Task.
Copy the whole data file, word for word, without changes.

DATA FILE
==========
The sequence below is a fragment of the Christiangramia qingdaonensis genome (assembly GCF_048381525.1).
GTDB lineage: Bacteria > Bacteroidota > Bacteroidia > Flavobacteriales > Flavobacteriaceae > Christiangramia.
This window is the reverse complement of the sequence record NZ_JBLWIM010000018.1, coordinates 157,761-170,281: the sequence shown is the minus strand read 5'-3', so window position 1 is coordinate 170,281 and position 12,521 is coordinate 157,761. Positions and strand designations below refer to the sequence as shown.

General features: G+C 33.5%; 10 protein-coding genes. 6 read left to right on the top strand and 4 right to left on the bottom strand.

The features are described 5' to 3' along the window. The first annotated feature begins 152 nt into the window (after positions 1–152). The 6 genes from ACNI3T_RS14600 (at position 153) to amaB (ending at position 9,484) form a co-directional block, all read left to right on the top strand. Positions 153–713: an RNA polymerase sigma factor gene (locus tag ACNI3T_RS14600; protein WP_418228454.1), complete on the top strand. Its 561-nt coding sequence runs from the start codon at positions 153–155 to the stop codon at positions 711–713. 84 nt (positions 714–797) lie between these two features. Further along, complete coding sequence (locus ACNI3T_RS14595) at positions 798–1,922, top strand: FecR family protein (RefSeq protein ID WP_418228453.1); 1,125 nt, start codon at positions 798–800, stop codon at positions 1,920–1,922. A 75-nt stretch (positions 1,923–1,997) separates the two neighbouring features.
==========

The sequence below is a fragment of the Christiangramia qingdaonensis genome (assembly GCF_048381525.1).
GTDB lineage: Bacteria > Bacteroidota > Bacteroidia > Flavobacteriales > Flavobacteriaceae > Christiangramia.
This window is the reverse complement of the sequence record NZ_JBLWIM010000018.1, coordinates 157,761-170,281: the sequence shown is the minus strand read 5'-3', so window position 1 is coordinate 170,281 and position 12,521 is coordinate 157,761. Positions and strand designations below refer to the sequence as shown.

General features: G+C 33.5%; 10 protein-coding genes. 6 read left to right on the top strand and 4 right to left on the bottom strand.

The features are described 5' to 3' along the window. The first annotated feature begins 152 nt into the window (after positions 1–152). The 6 genes from ACNI3T_RS14600 (at position 153) to amaB (ending at position 9,484) form a co-directional block, all read left to right on the top strand. Positions 153–713: an RNA polymerase sigma factor gene (locus tag ACNI3T_RS14600; protein WP_418228454.1), complete on the top strand. Its 561-nt coding sequence runs from the start codon at positions 153–155 to the stop codon at positions 711–713. 84 nt (positions 714–797) lie between these two features. Further along, complete coding sequence (locus ACNI3T_RS14595) at positions 798–1,922, top strand: FecR family protein (RefSeq protein ID WP_418228453.1); 1,125 nt, start codon at positions 798–800, stop codon at positions 1,920–1,922. A 75-nt stretch (positions 1,923–1,997) separates the two neighbouring features.